As a consequence of many changes of ownership and function over its two centuries of existence, Suffolk House experienced numerous alterations in structure and appearance, many of them unrecorded. The project architect had no access to historic building plans, construction documents or other records to help design the project; and the original owners and builders left only minimal records of their work. Much of the evidence was embedded in the fabric of the existing structure; other aspects of the building’s design and appearance had been lost entirely.

When restoration works began in 2000, 70 percent of the building’s structural and decorative fabric had been lost, leaving numerous puzzles for the project team. Questions about the best approach were paramount. To what period should Suffolk House be restored? How much later fabric should be retained? After the examination of early paintings, written documentation in the form of historical essays, contemporary notices in newspapers and gazettes, government documents, private letters, photographs taken in different periods and oral histories, the project architect and his team settled on the choice of restoring the property to the best documented and most significant time in its history.

This was the period between 1812 and1820, which best exemplifies the significance of the property as well as providing the fullest expression of its historic and aesthetic values. The recommendations of the South Australia Conservation Unit (SACON) in a preliminary survey of the property.

Project Sustainability and Viability 

Key to the project’s success was the development of management plan, supported by a viable and sustainable business plan. The project team held several workshops to identify strategies and activities that might provide the basis for long-term support. Ideas included hosting special events, commercial uses and other means of generating continuing income for the property. Ultimately, a restaurant was opened in the historic dining room. In addition, the first floor halls are leased out for public functions and parties. To accommodate this, the enclosed area on the ground floor was air-conditioned. Both short- and long-term maintenance of the site were considered in the planning process. A first step was a maintenance contract, awarded to the contractor responsible for the conservation works. The rationale for this decision was that the contracted company had become familiar with the site and with the requirements of the conservation architect.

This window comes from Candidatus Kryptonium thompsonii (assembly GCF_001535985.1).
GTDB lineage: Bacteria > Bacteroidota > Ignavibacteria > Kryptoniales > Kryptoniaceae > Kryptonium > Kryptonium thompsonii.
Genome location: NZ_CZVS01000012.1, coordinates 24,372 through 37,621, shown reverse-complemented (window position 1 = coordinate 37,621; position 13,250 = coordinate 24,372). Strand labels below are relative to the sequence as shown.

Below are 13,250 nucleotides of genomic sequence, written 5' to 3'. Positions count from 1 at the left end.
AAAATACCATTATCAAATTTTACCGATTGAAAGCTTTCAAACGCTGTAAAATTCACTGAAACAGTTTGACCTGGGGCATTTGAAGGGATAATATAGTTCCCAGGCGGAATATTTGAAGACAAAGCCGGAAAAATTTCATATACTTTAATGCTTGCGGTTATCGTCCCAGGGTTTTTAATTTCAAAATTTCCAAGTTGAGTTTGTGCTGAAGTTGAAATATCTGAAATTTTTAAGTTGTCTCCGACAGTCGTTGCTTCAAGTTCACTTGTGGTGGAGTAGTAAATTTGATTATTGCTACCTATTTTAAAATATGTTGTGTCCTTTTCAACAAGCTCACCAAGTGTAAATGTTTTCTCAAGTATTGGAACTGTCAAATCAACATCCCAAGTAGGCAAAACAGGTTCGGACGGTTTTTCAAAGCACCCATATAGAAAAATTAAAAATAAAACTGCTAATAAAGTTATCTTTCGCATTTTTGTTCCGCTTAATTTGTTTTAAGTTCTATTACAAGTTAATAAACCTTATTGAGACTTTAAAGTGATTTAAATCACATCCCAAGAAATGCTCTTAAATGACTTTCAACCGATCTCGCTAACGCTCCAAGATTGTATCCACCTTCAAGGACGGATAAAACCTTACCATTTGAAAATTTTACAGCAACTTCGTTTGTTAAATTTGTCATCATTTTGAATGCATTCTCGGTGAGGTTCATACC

The project architect continues to have a role in the ongoing management of Suffolk House, as he sits on the management board, which is comprised of representatives from the HSBC Bank, the Penang Heritage Trust, the fund-raising coordinator and several other interested parties.

As a result of public attention and continued fundraising, the trust fund for Suffolk House had US$ 215,000 on account at the end of the project. The management board earmarked these funds for future capital expenditures and to serve as the beginning of a permanent sinking fund. The HSBC Bank pledged an additional US$ 75,000 as a grant to facilitate maintenance for a five-year initial period, subject to future renewal if required.

Although the project was the brainchild of only a few impassioned individuals, ultimately the general public had an indispensible role in the success of the project. Thus, the people of Penang share jointly in the outcome. The local population appreciates the importance of this iconic property within their city and Suffolk House continues to rely on the support of Penang’s civic institutions, commercial establishments and residents for its future development and lasting viability.

Project Impact

The Suffolk House project is a striking exemplar of the power of a guiding conservation methodology and the importance of public involvement. It also demonstrates how perseverance and a special vision can combine to save a place of undoubted historic and artistic worth.

The project’s supporters have sought to always share the process with the local community as well as with fellow specialists in the conservation field. Throughout the project, the team arranged for “work-in-progress” visits for architects, students, contractors, the media and the general public, in part to open up the work to the public and in part to build a foundation of awareness and support within the wider community. To further this goal, the board and architectural team also regularly briefed government officers and politicians on the progress of their work and on the problems facing those involved. This effort has paid off in terms of greater public awareness and support for conservation generally, as well as in gaining continuing assistance for the Suffolk House project.

Another positive benefit was a new attention to conservation on the part of the local government. The State Government of Penang appointed the Heritage of Malaysia Trust as the Heritage Site Manager and entrusted the trust with the task of ensuring that the use of the site is sustainable. This was the first time in Penang that a non-governmental organization was recognized as having the knowledge and experience to manage a historic site. With the success of Suffolk House, the project’s advocates hope that future conservation efforts may take the same direction and that the public and private sectors may continue the relationship of common support demonstrated in this exemplary restoration effort.

Quote from the Project Team

“Suffolk House is also the success story of local heritage advocacy and how it can be used to serve the local community, to represent its aspirations and its underlying passion for history, and to protect its beliefs, its traditions and its legacies. Even government agencies, usually not exposed to conservation issues, concerns and practice, have benefited from the debate.”